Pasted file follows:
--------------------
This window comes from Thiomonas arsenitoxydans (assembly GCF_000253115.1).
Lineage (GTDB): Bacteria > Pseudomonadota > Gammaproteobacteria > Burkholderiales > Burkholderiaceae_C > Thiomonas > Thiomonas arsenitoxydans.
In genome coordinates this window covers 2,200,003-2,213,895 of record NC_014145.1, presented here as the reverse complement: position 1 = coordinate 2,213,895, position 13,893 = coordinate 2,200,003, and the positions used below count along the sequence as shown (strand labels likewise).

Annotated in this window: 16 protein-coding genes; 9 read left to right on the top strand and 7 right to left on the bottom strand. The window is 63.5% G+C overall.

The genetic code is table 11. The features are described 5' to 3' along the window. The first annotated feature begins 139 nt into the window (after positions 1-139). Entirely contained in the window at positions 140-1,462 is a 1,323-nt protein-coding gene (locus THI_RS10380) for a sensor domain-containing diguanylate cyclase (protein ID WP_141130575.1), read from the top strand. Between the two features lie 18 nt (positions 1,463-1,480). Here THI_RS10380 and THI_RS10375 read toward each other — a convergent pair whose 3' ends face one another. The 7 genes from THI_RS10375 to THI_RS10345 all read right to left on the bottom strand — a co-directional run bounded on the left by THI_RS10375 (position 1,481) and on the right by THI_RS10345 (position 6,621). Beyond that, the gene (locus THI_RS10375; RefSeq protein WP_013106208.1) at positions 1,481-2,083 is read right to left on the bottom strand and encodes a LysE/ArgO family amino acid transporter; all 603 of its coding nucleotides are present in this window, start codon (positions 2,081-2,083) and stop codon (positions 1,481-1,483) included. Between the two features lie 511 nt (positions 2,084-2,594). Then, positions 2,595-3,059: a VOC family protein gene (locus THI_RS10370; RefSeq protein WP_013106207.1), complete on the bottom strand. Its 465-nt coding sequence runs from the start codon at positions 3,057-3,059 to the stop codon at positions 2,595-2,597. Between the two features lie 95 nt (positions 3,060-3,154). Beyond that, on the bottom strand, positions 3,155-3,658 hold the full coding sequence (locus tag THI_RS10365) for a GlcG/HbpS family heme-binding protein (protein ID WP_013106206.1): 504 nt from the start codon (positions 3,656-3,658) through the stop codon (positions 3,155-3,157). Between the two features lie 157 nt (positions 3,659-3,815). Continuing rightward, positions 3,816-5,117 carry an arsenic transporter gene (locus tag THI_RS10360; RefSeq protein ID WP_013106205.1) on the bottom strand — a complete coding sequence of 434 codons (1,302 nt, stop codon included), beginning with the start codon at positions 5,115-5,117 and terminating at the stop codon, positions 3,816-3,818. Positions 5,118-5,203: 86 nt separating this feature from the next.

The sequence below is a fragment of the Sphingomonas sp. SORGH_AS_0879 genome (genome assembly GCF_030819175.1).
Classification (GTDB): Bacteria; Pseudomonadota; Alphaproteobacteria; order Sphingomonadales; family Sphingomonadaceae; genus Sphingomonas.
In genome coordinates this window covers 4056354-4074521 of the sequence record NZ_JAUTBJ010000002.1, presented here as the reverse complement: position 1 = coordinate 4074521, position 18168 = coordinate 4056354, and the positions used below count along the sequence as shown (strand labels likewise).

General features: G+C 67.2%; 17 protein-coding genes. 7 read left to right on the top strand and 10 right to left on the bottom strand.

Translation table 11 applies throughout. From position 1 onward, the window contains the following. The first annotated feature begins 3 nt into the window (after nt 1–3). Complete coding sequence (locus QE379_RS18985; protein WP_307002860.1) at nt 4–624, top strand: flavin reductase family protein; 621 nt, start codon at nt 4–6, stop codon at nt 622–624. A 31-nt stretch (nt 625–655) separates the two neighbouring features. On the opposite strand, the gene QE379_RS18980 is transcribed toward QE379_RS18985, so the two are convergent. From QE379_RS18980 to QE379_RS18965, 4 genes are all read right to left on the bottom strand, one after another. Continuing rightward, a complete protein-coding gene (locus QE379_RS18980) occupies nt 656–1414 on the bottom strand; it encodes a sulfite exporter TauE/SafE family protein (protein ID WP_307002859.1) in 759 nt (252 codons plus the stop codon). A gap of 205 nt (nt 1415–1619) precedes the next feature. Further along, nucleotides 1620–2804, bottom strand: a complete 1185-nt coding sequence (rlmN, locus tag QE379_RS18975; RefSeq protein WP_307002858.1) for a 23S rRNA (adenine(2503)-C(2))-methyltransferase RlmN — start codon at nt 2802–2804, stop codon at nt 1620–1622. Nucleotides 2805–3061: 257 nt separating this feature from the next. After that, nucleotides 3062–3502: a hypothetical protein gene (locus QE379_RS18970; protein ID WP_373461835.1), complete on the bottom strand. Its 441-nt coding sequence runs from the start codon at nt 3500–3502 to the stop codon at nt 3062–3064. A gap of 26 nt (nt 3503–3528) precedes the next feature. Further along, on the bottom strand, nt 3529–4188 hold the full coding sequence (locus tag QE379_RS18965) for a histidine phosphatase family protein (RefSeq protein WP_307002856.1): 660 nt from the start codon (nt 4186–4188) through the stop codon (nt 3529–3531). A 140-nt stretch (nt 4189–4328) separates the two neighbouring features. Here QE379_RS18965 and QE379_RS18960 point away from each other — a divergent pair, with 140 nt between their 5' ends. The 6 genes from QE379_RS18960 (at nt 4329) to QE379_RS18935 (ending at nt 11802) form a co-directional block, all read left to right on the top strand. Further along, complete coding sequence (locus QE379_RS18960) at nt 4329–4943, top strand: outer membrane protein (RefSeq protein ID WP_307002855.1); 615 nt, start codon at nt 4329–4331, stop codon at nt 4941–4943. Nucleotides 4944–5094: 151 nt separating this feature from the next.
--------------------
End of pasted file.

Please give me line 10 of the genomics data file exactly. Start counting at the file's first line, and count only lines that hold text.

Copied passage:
Translation table 11 applies throughout. From position 1 onward, the window contains the following. The first annotated feature begins 3 nt into the window (after nt 1–3). Complete coding sequence (locus QE379_RS18985; protein WP_307002860.1) at nt 4–624, top strand: flavin reductase family protein; 621 nt, start codon at nt 4–6, stop codon at nt 622–624. A 31-nt stretch (nt 625–655) separates the two neighbouring features. On the opposite strand, the gene QE379_RS18980 is transcribed toward QE379_RS18985, so the two are convergent. From QE379_RS18980 to QE379_RS18965, 4 genes are all read right to left on the bottom strand, one after another. Continuing rightward, a complete protein-coding gene (locus QE379_RS18980) occupies nt 656–1414 on the bottom strand; it encodes a sulfite exporter TauE/SafE family protein (protein ID WP_307002859.1) in 759 nt (252 codons plus the stop codon). A gap of 205 nt (nt 1415–1619) precedes the next feature. Further along, nucleotides 1620–2804, bottom strand: a complete 1185-nt coding sequence (rlmN, locus tag QE379_RS18975; RefSeq protein WP_307002858.1) for a 23S rRNA (adenine(2503)-C(2))-methyltransferase RlmN — start codon at nt 2802–2804, stop codon at nt 1620–1622. Nucleotides 2805–3061: 257 nt separating this feature from the next. After that, nucleotides 3062–3502: a hypothetical protein gene (locus QE379_RS18970; protein ID WP_373461835.1), complete on the bottom strand. Its 441-nt coding sequence runs from the start codon at nt 3500–3502 to the stop codon at nt 3062–3064. A gap of 26 nt (nt 3503–3528) precedes the next feature. Further along, on the bottom strand, nt 3529–4188 hold the full coding sequence (locus tag QE379_RS18965) for a histidine phosphatase family protein (RefSeq protein WP_307002856.1): 660 nt from the start codon (nt 4186–4188) through the stop codon (nt 3529–3531). A 140-nt stretch (nt 4189–4328) separates the two neighbouring features. Here QE379_RS18965 and QE379_RS18960 point away from each other — a divergent pair, with 140 nt between their 5' ends. The 6 genes from QE379_RS18960 (at nt 4329) to QE379_RS18935 (ending at nt 11802) form a co-directional block, all read left to right on the top strand. Further along, complete coding sequence (locus QE379_RS18960) at nt 4329–4943, top strand: outer membrane protein (RefSeq protein ID WP_307002855.1); 615 nt, start codon at nt 4329–4331, stop codon at nt 4941–4943. Nucleotides 4944–5094: 151 nt separating this feature from the next.